correctly creates the binary string "10011000", but
throws an exception
"SyntaxError: identifier starts immediately after numeric literal"
Why? The latter syntax actually sounds more correct while the former looks very odd!
. after a number might seem ambiguous. Is it a decimal or an object member operator?
However, the interpreter decides that it's a decimal, so you're missing the member operator.
It sees it as this:
(10.)toString(); // invalid syntax
When you include the second
., you have a decimal followed by the member operator.
@pedants and downvoters
. character presents an ambiguity. It can be understood to be the member operator, or a decimal, depending on its placement. If there was no ambiguity, there would be no question to ask.
The specification's interpretation of the
. character in that particular position is that it will be a decimal. This is defined by the numeric literal syntax of ECMAScript.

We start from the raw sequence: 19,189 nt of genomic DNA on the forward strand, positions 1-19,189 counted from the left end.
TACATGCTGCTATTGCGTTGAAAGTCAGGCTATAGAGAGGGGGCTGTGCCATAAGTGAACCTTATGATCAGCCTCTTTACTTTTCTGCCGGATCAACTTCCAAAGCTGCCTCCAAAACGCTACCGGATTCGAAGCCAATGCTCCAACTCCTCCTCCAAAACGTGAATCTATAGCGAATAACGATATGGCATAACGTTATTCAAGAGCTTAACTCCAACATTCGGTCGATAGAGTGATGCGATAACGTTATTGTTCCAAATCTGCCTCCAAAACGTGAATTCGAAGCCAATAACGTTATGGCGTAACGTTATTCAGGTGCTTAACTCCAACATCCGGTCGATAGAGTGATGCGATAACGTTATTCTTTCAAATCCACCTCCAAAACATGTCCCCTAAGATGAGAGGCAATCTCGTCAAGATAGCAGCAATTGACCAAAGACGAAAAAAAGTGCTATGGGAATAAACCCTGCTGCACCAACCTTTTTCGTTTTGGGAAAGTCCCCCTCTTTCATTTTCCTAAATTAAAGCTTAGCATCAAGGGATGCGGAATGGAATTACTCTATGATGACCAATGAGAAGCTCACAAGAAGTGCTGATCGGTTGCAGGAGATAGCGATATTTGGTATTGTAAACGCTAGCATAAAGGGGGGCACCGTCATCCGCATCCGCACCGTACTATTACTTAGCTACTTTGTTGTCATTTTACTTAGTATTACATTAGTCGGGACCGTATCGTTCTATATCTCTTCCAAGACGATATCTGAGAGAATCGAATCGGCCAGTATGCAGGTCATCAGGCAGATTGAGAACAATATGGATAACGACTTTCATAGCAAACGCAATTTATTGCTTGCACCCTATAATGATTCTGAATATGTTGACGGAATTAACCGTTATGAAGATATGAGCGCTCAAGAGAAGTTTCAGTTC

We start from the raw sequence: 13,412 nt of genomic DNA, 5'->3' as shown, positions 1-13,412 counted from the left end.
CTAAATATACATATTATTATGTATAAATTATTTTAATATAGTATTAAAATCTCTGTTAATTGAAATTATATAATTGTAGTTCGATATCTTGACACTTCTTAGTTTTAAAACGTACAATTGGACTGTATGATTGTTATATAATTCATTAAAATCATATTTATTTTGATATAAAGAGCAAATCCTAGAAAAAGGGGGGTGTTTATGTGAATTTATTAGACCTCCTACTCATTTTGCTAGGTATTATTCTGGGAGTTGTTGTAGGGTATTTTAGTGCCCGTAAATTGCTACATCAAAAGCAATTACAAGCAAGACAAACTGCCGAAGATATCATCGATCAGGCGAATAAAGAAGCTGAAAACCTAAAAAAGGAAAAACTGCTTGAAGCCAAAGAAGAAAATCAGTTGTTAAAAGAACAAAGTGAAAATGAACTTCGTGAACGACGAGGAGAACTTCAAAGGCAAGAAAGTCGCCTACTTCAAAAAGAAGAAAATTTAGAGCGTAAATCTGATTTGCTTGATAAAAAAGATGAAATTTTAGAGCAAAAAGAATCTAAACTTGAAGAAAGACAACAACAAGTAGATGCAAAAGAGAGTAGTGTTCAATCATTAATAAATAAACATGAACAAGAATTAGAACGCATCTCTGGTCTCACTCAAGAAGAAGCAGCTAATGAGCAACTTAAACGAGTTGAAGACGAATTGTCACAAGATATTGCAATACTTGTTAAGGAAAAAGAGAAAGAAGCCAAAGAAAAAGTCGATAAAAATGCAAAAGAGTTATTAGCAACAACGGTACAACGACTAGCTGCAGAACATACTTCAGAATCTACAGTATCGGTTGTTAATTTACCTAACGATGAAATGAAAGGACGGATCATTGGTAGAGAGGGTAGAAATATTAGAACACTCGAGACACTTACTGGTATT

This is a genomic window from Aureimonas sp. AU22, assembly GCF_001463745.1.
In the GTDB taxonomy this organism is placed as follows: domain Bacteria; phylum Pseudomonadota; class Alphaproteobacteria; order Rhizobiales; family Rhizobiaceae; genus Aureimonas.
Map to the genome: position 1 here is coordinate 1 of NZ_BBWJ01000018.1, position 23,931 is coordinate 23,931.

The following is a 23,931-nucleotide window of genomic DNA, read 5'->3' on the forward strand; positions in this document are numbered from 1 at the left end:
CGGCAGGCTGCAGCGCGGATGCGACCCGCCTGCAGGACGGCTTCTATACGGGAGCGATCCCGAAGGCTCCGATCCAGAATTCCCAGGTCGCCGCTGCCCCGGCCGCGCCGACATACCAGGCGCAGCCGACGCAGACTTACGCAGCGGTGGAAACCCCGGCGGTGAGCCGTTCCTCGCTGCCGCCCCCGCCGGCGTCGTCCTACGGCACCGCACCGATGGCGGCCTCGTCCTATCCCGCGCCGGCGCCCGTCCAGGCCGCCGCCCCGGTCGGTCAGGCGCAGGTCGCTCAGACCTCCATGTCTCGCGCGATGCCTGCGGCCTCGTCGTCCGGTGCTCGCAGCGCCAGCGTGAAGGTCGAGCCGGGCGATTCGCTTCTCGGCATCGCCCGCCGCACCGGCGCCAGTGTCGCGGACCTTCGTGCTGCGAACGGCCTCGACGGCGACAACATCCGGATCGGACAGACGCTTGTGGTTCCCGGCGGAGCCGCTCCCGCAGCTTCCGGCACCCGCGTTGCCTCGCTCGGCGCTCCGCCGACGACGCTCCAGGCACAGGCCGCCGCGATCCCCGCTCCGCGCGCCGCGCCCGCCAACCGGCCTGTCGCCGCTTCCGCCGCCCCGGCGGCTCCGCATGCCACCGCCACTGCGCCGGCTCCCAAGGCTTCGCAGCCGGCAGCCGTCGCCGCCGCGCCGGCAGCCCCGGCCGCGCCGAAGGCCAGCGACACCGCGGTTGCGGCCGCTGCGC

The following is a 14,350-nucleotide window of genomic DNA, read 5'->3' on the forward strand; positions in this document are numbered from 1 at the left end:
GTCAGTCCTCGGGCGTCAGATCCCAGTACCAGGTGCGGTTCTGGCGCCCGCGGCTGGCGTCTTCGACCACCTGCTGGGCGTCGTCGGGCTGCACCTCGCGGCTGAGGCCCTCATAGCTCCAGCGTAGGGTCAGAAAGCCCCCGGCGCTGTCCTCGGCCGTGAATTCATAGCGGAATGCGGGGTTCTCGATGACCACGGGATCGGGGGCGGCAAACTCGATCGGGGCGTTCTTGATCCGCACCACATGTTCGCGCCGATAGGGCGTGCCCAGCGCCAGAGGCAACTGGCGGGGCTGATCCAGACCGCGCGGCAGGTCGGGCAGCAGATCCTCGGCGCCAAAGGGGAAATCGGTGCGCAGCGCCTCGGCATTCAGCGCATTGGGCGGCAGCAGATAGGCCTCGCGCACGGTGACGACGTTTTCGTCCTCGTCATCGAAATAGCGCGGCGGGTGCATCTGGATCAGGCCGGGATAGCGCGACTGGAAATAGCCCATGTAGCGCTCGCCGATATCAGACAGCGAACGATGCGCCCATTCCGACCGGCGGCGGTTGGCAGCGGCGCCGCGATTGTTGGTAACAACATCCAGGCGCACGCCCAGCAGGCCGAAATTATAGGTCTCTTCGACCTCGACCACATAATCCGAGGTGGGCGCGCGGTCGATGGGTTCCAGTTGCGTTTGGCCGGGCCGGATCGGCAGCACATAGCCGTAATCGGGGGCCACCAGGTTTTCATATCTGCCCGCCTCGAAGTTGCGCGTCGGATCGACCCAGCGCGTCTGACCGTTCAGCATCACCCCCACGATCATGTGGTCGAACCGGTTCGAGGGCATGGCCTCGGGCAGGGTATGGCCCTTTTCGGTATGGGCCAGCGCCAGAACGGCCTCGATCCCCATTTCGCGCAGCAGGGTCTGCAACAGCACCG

Just because the specification resolves the ambiguity for the JS interpreter, doesn't mean that the ambiguity of the
. character doesn't exist at all.
The lexer (aka "tokenizer") when reading a new token, and upon first finding a digit, will keep consuming characters (i.e. digits or one dot) until it sees a character that is not part of a legal number.
<152.> is a legal token (the trailing 0 isn't required) but
<152..> isn't, so your first example reduces to this series of tokens:
<152.> <.> <toString> <(> <2> <)>
which is the legal (and expected) sequence, whereas the second looks like
<152.> <toString> <(> <2> <)>
which is illegal - there's no period token separating the Number from the
10. is a
float number an you can use toString on
parseFloat("10").toString() // "10"
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